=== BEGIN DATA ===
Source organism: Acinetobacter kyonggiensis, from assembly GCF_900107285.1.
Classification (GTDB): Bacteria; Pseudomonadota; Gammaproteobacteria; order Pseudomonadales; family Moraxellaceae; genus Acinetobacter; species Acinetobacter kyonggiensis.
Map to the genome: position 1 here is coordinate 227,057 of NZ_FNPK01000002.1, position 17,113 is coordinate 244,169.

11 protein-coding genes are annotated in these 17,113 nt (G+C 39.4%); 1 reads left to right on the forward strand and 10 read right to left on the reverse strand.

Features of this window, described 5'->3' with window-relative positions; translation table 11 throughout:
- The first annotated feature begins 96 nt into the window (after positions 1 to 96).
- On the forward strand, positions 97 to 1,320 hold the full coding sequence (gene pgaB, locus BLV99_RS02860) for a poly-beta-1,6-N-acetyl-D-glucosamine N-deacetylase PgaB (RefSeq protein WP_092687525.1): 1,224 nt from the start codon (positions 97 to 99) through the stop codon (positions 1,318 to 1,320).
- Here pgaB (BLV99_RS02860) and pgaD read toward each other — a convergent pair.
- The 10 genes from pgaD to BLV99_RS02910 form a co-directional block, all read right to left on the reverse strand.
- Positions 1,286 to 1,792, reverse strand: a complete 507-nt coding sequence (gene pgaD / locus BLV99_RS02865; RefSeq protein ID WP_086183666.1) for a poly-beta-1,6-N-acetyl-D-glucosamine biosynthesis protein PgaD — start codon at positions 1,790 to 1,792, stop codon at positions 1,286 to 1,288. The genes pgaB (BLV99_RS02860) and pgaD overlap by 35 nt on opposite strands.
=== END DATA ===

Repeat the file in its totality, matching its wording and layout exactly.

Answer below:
Source organism: Acinetobacter kyonggiensis, from assembly GCF_900107285.1.
Classification (GTDB): Bacteria; Pseudomonadota; Gammaproteobacteria; order Pseudomonadales; family Moraxellaceae; genus Acinetobacter; species Acinetobacter kyonggiensis.
Map to the genome: position 1 here is coordinate 227,057 of NZ_FNPK01000002.1, position 17,113 is coordinate 244,169.

11 protein-coding genes are annotated in these 17,113 nt (G+C 39.4%); 1 reads left to right on the forward strand and 10 read right to left on the reverse strand.

Features of this window, described 5'->3' with window-relative positions; translation table 11 throughout:
- The first annotated feature begins 96 nt into the window (after positions 1 to 96).
- On the forward strand, positions 97 to 1,320 hold the full coding sequence (gene pgaB, locus BLV99_RS02860) for a poly-beta-1,6-N-acetyl-D-glucosamine N-deacetylase PgaB (RefSeq protein WP_092687525.1): 1,224 nt from the start codon (positions 97 to 99) through the stop codon (positions 1,318 to 1,320).
- Here pgaB (BLV99_RS02860) and pgaD read toward each other — a convergent pair.
- The 10 genes from pgaD to BLV99_RS02910 form a co-directional block, all read right to left on the reverse strand.
- Positions 1,286 to 1,792, reverse strand: a complete 507-nt coding sequence (gene pgaD / locus BLV99_RS02865; RefSeq protein ID WP_086183666.1) for a poly-beta-1,6-N-acetyl-D-glucosamine biosynthesis protein PgaD — start codon at positions 1,790 to 1,792, stop codon at positions 1,286 to 1,288. The genes pgaB (BLV99_RS02860) and pgaD overlap by 35 nt on opposite strands.